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The Personal Wellbeing Index (PWI) is used internationally to measure subjective well-being. While numerous studies have reported on the psychometric properties of the PWI using classic test theory, the current paper provides additional psychometric evaluation using the Rasch measurement model.
The responses to the PWI items of 593 healthy adults living in Australia or Canada were analysed using Rasch analysis. Assessed were overall model fit was assessed, individual person fit and item fit, reliability, differential item functioning (DIF), unidimensionality, targeting, and response format.
Results indicate excellent psychometric properties of the PWI, provided the religion/spirituality item is excluded. The seven-item PWI showed good model fit (overall item–trait interaction χ 2 = 70.59, df = 63, p = 0.24), excellent person separation (PSI = .89), no item or person misfit, and no DIF for country or gender, and unidimensionality was supported. In addition, only very mild disordered thresholds were observed for the ‘safety’ item, indicating that overall, the 11-point response format was suitable for this population.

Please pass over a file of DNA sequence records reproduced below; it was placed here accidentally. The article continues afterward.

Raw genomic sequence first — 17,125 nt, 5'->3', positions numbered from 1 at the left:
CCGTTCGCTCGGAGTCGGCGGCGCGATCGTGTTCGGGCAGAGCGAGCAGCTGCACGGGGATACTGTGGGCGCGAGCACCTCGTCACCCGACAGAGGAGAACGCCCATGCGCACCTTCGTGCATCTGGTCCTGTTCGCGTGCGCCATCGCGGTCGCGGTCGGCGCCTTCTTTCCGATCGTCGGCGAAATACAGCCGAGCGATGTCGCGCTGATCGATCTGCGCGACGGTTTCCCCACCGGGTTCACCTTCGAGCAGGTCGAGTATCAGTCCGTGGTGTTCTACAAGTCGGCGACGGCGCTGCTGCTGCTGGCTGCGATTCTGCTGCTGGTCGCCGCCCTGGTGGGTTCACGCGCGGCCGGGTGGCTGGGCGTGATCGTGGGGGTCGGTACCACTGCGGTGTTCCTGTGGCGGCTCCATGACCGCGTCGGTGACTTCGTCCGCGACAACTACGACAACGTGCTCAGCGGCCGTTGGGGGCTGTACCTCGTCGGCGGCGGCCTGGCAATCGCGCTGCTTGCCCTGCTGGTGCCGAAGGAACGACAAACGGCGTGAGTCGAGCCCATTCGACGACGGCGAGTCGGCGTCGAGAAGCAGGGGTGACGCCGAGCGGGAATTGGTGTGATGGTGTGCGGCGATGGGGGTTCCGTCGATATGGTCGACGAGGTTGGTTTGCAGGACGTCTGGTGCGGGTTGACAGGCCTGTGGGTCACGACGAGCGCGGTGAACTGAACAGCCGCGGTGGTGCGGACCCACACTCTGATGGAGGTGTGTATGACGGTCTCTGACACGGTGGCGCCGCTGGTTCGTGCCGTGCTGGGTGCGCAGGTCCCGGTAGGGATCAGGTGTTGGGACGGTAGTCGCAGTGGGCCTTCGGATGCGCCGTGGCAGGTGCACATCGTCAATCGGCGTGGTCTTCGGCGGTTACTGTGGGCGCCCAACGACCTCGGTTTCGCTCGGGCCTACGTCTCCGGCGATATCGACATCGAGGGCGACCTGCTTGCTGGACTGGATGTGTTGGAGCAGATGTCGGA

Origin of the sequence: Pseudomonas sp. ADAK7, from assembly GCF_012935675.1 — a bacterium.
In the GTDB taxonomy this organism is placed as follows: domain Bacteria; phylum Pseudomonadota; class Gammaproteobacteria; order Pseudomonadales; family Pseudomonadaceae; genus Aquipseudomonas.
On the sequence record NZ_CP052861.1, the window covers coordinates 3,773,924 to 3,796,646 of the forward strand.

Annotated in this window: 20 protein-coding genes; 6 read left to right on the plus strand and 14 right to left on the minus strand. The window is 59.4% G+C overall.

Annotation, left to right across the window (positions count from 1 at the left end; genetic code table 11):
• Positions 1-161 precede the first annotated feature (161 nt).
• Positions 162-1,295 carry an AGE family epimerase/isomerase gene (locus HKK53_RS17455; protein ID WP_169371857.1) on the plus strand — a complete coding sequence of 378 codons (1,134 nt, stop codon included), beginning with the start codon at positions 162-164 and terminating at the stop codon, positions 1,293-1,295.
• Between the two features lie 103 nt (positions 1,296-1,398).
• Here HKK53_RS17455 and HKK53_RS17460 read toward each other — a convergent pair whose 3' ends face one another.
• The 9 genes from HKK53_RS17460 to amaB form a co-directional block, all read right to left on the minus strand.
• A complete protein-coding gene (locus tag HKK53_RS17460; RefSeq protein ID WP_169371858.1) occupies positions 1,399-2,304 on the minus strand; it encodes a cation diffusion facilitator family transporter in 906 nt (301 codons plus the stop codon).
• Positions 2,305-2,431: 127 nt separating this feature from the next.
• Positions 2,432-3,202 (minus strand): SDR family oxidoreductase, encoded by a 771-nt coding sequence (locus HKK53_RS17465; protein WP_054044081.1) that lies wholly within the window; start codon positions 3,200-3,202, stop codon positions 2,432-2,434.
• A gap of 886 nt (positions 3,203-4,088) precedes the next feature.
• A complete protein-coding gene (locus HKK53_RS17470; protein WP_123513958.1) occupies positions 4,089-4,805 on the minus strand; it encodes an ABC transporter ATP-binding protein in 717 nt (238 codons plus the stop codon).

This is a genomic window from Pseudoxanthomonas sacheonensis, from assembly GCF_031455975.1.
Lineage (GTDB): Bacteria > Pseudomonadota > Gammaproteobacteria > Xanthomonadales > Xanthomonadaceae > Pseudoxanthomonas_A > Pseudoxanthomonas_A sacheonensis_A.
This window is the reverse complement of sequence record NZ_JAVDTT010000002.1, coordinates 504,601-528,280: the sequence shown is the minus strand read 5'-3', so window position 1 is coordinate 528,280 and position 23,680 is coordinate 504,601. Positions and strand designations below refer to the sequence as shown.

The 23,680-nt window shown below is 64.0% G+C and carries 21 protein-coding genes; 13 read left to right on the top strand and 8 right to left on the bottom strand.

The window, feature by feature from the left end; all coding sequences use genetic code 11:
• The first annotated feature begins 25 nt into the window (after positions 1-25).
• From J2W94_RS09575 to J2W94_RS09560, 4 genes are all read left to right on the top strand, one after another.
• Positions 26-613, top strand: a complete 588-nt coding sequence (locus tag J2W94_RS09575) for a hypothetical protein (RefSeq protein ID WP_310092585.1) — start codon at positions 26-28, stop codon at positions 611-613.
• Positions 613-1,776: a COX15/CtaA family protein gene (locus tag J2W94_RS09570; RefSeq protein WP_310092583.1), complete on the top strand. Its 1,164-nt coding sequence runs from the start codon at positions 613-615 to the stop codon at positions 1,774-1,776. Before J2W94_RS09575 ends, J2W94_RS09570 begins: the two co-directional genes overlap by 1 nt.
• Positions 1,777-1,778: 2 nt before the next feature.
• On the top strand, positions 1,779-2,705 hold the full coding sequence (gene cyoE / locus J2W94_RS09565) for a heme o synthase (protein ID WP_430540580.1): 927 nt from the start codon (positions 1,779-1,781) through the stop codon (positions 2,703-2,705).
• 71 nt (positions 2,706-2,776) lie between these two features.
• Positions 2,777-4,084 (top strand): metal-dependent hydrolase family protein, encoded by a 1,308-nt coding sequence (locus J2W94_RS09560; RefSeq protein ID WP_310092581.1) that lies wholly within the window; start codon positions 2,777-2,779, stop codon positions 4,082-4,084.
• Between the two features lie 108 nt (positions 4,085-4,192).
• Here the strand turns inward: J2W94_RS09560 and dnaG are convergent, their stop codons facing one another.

It is recommended that the religion/spirituality item not be included in the aggregated or averaged total score in Western context and that caution should be used in comparison across different groups where the eight-item version has been used.
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- Rasch analysis of the Personal Wellbeing Index
- Springer International Publishing